Monday, April 27, 2009

Yes, it's the shoes...

Following up on my last post, the first pair of Adidas Supernova Cushion 7's that I purchased on ebay arrived on Friday afternoon, and I could not wait to get them on and feel back to normal in my running shoes. Did they make a difference? Oh yes! I intentionally did not look at my watch during the run and in the end was nearly 3-4 minutes faster over my normal 7.5 mile training route than I had been wearing the Adidas Supernova Glide (the supposed successor to the 7's).

Thursday, April 23, 2009

Trapped in Shoe Purgatory

It's happened again. The shoes that I absolutely love have been "updated" and the newer version is a complete POS. I've been running for the better part of a year in the Adidas Supernova Cushion 6's, then the 7's. I had purchased 2 pair of the 7's back in November and at the beginning of April found out they have been replaced by the Supernova Glide. Replaced? WRONG! I'm not sure how they came up with the name "glide" because these feel more like 2 pieces of plywood with laces for your feet. Luckily I went to ebay and found a couple of pairs of the 7's and purchased them immediately.

I'm not just picking on Adidas here. Over the years, Nike, Asics, Mizuno and probably a few others that I've forgotten about have done the same thing to me. Trust me, you are completey screwed as soon as a shoe is "renamed" or you find out it's been "replaced with the..." (insert POS name here).

Here's a bit of a marketing suggestion for the shoe companies, and forgive me because if this seems like a revelation to you, then you need to work for a shoe company - Ready - Drum Roll - If a shoe is selling well and the majority of the people wearing it are happy, don't change it, don't update it, don't rename it, just leave it alone (can you say "Nike Pegasus" back when it was the biggest selling running shoe of all time and the people at Nike stopped making it for a couple of years???!!!).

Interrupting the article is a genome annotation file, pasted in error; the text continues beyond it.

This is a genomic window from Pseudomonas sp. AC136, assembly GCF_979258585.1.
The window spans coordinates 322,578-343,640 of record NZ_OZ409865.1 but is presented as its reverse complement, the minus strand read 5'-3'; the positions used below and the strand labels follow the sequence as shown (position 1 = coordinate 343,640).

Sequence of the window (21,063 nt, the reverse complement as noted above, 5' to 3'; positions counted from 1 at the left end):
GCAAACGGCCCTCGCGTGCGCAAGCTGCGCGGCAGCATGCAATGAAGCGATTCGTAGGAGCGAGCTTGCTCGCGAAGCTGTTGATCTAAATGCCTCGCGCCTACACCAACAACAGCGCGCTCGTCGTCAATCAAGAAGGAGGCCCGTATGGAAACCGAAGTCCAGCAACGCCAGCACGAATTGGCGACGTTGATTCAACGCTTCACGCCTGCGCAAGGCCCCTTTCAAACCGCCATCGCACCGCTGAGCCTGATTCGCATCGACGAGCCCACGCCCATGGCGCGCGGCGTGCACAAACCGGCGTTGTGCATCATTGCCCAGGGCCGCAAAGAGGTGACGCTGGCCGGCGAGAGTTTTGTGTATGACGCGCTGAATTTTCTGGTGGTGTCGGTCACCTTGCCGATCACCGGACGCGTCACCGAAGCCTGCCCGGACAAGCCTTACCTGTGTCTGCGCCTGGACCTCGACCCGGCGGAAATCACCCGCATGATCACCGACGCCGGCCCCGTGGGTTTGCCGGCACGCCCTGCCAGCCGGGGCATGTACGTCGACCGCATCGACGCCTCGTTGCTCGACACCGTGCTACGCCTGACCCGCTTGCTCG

In closing, a word of advice to the newer runners - If you find a pair of shoes you LOVE, buy as many pair as you can get your hands on, number them on the heels so you can tell them apart, and keep a mileage chart so that you'll know when to retire them.

Friday, April 10, 2009

Lone Star Half-Iron

My second triathlon ever (both half-Irons) is now in the books and with very little training this time around due to my work schedule, I am extremely pleased with how I did in the Lone Star Half-Iron (6:05:34 vs. 5:50:20 in my first one). The best part of the day was having my father-in-law there to watch the entire race. He is a very special person in my life, and I'm glad that he was able to be a part of this. As for the race, I'll just give a brief synopsis with some pictures:

Swim: 43:00 - ok, so there are 609 athletes, the water temperature was 67 degrees, and my wife counted 5 people without wetsuits, me being one of them. I'm pretty warm natured, and figured it would not be a big deal. I have to admit that when I first climbed down off the pier into the water, my first thought was "big mistake", but after swimming about 100 yards out to the start and treading water for about 5 minutes waiting for our wave to begin, I felt fine.

T1: 7:37 - No other way to say it but completely awful. Even though I was comfortable in the swim, I didn't take into account how cold my arms and hands would be, and it took me 3 attempts to try to put on my bike jersey. I finally had to ask the guy beside me if he could pull it down for me.

Bike: 3:06:39 - You just gotta love Texas weather. On the outward half, the wind was out of the south-southwest, and basically in our face the entire way. I kid you not, at just about the turnaround point, a cool front came through and the wind switched to the north-northeast, and the wind was in our face all the way back. I'm still happy with my time and averaged 18 mph, which was about .5 mph faster than my Austin time back in October.

T2: 5:25 - Still not a good transition, but I stopped to shake hands and say hello to a buddy who was watching the transition area and then made a potty stop before I exited the transition area, so that probably cost me about 2:30.

Run: 2:03:28 - In a nutshell, the wind was absolutely brutal during the run, and it was a 4 loop course which makes it even more mentally difficult. The wind was literally gusting 30-40 mph off of the water, and it felt like you were running into a brick wall most of the way.

Final Results: I have pretty much determined that I'm a mid-packer in my age group in these events. I finished 21 out of 38 in my age group. Sure, with more training and way better transitions I might have been closer to 16th or 17th place, but there is no way that I'll ever get down into the top 10-20% like I typically do when I'm in top form in marathons.